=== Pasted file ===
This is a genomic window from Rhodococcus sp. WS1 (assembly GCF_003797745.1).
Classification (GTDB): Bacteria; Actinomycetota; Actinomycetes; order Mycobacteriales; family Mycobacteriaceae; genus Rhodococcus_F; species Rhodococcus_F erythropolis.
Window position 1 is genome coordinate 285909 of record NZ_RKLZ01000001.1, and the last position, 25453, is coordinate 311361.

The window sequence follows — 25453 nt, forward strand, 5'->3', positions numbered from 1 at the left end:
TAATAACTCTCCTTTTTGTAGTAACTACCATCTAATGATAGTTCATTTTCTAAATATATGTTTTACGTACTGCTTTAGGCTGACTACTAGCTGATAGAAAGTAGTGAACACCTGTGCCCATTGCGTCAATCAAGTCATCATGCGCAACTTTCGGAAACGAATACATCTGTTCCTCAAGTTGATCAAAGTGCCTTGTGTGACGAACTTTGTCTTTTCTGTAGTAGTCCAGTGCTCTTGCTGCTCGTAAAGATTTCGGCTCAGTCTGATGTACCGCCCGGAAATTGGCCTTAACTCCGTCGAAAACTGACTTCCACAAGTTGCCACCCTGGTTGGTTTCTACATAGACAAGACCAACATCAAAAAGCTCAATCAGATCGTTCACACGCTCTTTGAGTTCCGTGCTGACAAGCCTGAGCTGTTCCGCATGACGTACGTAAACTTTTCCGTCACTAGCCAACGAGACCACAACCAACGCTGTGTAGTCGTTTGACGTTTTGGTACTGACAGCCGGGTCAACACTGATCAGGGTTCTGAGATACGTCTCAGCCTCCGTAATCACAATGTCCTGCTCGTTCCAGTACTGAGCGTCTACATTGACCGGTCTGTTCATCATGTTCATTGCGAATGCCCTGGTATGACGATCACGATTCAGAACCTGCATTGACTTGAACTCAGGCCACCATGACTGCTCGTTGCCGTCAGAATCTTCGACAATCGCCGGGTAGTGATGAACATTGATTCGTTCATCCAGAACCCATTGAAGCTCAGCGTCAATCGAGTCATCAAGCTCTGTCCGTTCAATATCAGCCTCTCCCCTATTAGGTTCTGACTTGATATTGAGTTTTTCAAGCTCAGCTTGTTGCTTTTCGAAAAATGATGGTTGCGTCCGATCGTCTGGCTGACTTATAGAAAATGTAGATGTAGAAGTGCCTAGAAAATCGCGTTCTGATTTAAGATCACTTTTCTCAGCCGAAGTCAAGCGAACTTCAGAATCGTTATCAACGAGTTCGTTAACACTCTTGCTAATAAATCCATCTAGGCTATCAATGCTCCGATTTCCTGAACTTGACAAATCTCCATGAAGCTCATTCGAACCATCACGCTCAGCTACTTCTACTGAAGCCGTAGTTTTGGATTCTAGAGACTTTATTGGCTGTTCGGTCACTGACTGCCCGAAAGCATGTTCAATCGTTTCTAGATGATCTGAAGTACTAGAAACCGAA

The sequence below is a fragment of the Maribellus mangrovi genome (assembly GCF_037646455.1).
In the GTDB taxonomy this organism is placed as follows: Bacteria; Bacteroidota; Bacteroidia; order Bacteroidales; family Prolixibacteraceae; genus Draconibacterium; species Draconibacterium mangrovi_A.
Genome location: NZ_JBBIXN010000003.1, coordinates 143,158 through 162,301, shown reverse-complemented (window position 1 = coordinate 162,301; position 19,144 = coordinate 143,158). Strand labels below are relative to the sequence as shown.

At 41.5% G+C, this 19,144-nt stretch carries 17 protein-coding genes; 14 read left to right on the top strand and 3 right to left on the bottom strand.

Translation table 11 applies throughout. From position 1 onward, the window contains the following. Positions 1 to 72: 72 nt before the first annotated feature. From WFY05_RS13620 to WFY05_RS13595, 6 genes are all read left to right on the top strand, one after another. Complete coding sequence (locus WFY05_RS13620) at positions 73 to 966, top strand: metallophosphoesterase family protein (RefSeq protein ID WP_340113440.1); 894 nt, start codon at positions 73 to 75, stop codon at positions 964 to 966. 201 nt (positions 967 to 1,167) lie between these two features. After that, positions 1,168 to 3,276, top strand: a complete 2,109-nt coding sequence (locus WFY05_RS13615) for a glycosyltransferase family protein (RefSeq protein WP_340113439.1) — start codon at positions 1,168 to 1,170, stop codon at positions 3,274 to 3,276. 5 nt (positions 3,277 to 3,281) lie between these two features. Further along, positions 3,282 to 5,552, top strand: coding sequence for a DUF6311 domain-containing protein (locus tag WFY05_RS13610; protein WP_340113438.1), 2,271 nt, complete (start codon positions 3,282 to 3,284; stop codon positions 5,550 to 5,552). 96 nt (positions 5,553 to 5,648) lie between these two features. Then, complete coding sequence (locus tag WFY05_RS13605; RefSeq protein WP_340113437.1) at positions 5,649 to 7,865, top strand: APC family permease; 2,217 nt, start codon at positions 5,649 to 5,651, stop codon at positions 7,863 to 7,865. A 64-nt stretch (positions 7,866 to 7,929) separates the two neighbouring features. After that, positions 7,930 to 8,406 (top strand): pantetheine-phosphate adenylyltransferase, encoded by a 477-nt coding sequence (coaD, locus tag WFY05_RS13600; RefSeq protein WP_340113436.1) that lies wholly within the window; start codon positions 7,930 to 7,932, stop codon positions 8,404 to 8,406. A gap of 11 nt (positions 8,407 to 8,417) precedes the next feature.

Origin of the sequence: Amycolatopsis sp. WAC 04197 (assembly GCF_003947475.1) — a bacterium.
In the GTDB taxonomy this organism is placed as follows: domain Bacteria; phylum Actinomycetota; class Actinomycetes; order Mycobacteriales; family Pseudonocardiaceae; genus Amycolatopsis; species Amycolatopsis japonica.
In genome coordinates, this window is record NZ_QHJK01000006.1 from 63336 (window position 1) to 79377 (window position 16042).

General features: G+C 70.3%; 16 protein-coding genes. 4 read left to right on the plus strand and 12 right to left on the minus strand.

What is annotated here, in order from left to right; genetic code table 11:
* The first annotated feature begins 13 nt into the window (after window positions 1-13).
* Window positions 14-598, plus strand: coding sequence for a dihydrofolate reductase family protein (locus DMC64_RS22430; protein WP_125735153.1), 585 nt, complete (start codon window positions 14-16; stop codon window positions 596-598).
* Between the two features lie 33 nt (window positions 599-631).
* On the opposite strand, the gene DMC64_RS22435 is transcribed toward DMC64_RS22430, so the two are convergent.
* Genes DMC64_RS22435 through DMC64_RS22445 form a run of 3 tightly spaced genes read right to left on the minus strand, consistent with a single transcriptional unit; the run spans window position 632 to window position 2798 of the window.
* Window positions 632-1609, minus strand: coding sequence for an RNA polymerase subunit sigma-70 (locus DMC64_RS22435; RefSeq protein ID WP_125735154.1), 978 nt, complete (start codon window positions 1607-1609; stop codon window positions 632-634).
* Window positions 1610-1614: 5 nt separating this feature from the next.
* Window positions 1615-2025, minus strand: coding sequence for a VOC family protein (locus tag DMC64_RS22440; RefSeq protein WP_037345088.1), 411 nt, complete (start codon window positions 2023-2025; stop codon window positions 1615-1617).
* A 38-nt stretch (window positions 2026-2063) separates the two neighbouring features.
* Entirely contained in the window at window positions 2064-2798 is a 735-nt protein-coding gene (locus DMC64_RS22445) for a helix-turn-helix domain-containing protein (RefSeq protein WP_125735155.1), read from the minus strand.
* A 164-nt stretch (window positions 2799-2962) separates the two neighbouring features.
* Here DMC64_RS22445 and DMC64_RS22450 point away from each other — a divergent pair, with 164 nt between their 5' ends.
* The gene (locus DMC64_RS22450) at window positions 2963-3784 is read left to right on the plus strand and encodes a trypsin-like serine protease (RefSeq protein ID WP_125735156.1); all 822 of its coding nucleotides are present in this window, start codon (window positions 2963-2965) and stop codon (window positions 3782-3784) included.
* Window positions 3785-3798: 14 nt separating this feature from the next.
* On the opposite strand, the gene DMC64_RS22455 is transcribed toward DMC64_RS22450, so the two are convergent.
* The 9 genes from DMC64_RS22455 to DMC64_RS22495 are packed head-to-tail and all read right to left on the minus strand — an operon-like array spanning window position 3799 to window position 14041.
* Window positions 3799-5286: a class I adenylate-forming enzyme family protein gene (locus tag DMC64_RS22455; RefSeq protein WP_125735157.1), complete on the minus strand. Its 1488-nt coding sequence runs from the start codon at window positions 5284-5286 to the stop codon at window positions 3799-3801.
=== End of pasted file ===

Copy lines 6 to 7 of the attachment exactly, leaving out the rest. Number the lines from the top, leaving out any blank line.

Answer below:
The sequence below is a fragment of the Maribellus mangrovi genome (assembly GCF_037646455.1).
In the GTDB taxonomy this organism is placed as follows: Bacteria; Bacteroidota; Bacteroidia; order Bacteroidales; family Prolixibacteraceae; genus Draconibacterium; species Draconibacterium mangrovi_A.